County asks for help identifying waterways for debris clearing
Published 9:44 am Thursday, June 9, 2022
Are you a landowner whose property includes streambanks or riverbanks that have been clogged or altered by debris from recent storms?
Does your land experience erosion or flooding that is a result of accumulated vegetative debris in waterways?
Or are you a hiker, kayaker, tuber or swimmer who has noticed areas in the county where storm-downed trees interfere with the flow of streams and creeks?
If so, the Polk County Soil and Water Conservation District wants to hear from you.
Kelly Gay, director of the district, spoke at the Polk County board of commissioners meeting on June 6 to discuss a funding opportunity the county has that will help clear storm debris from the county’s waterways.
With recent hurricanes and heavy rain events that have caused flooding and erosion in the county, Gay says that a new state grant will be “an opportunity to get some of this addressed … and reduce the flooding and impacts of erosion.”
The North Carolina General Assembly recently appropriated $38 million to the Streamflow Rehabilitation Assistance Program (STRAP) for the removal of vegetative debris from waterways.
Polk County will receive $400,052 of that money, according to Gay, but she needs Polk citizens to come forward with information on problem areas, and soon.
By June 24, she has to collect descriptive, photographic, and geolocation data on problem areas.
“Having pictures will greatly help in identifying the worst areas,” she said, adding that if you use your cell phone to take the pictures, you can also obtain your exact latitude and longitude by dropping a pin on Google maps and your geolocation will display.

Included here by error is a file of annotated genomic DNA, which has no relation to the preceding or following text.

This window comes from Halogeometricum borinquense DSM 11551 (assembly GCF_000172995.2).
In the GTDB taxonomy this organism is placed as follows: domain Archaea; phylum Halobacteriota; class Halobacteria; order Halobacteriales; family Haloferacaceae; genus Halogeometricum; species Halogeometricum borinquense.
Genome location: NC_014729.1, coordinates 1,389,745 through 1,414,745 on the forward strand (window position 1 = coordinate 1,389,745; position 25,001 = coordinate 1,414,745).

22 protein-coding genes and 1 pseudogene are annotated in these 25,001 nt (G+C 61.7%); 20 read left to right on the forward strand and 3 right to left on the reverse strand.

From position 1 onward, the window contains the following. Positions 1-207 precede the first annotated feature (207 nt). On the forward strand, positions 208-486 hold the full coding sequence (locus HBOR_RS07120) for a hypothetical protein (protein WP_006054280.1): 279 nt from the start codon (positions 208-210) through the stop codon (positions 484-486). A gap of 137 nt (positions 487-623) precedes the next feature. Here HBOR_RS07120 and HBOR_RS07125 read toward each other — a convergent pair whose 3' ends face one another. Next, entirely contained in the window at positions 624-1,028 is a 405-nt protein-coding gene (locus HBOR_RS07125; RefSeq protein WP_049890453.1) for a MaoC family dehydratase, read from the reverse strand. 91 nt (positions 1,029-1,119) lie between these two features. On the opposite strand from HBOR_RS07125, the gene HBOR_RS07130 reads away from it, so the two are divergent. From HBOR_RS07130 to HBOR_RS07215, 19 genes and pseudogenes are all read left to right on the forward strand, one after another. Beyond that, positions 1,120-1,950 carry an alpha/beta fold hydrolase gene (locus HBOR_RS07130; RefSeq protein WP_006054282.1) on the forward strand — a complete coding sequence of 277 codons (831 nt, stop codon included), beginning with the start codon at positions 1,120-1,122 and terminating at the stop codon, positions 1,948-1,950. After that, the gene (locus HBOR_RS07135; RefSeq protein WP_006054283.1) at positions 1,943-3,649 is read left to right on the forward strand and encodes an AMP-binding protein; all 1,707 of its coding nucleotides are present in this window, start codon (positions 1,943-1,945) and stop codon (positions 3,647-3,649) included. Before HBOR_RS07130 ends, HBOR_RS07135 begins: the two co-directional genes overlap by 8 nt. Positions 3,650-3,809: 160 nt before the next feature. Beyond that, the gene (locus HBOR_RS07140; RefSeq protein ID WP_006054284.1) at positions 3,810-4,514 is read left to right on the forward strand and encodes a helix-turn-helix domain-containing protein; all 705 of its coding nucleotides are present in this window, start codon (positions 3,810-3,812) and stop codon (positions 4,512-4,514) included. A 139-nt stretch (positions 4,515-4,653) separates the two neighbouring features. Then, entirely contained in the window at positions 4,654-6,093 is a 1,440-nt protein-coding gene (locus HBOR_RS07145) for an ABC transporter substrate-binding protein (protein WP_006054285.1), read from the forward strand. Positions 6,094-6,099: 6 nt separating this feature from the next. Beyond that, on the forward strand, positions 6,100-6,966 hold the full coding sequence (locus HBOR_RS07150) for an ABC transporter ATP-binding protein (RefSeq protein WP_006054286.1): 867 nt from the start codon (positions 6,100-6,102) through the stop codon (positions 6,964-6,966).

Once submissions are received, they will be run through a scoring matrix and prioritized.
“Projects that rank high for potential funding will require site visits and a road access agreement from landowner(s),” she said.
By July 6 the county has to submit to the state a ranking of projects and their costs.
To submit information to the county to help identify waterways that need clearing, email Kelly Gay at email@example.com with descriptive information for the site, address and/or latitude/longitude, and photos, by Friday, June 24. Beaver dams are also considered obstructions, and citizens can include them in their submissions.
Clearing the site will include removing the debris beyond the 100-year flood plain, ensuring that the problem doesn’t reoccur with the same plant material in the next rainstorm.
Gay says that she hopes to receive a large response.
“I want every penny of this money to be spent,” she said. And, she added, if a citizen’s submission is not included in the county’s priority list for this grant, she will keep it on file for future grant applications.